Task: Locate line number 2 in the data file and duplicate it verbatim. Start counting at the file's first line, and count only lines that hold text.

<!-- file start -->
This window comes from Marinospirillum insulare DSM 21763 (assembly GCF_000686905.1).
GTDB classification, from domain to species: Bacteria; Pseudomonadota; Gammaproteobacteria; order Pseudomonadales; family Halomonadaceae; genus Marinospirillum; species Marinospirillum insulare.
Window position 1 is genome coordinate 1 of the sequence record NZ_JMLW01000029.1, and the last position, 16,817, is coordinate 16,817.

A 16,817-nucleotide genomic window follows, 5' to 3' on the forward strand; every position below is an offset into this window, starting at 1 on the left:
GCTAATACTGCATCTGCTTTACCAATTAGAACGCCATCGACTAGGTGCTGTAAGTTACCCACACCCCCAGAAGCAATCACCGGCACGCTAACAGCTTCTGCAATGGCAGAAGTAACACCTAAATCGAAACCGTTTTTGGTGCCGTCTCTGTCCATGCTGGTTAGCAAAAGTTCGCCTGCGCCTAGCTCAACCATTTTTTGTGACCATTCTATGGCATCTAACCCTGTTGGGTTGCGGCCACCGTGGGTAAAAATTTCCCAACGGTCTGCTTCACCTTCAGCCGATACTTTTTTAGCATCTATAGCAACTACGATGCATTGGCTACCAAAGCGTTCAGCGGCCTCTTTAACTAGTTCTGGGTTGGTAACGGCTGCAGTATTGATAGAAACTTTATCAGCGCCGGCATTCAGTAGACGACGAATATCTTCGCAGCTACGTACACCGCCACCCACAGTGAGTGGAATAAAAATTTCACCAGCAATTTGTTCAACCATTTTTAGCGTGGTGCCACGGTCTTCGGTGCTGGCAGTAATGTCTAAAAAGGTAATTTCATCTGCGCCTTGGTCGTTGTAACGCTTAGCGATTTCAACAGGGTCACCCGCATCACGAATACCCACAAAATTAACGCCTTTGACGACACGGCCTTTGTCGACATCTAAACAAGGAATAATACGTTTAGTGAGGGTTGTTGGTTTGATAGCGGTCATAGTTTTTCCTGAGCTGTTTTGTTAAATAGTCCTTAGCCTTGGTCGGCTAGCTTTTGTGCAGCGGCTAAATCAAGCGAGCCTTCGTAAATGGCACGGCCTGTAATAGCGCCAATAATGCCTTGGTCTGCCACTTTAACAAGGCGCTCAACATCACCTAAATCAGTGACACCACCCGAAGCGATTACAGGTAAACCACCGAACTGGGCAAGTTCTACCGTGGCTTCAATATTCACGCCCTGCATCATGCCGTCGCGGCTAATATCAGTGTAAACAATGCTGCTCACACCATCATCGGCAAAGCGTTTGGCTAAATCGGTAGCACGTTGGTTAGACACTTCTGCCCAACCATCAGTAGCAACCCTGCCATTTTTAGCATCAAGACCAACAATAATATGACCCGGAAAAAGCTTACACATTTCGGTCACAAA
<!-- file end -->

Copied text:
GTDB classification, from domain to species: Bacteria; Pseudomonadota; Gammaproteobacteria; order Pseudomonadales; family Halomonadaceae; genus Marinospirillum; species Marinospirillum insulare.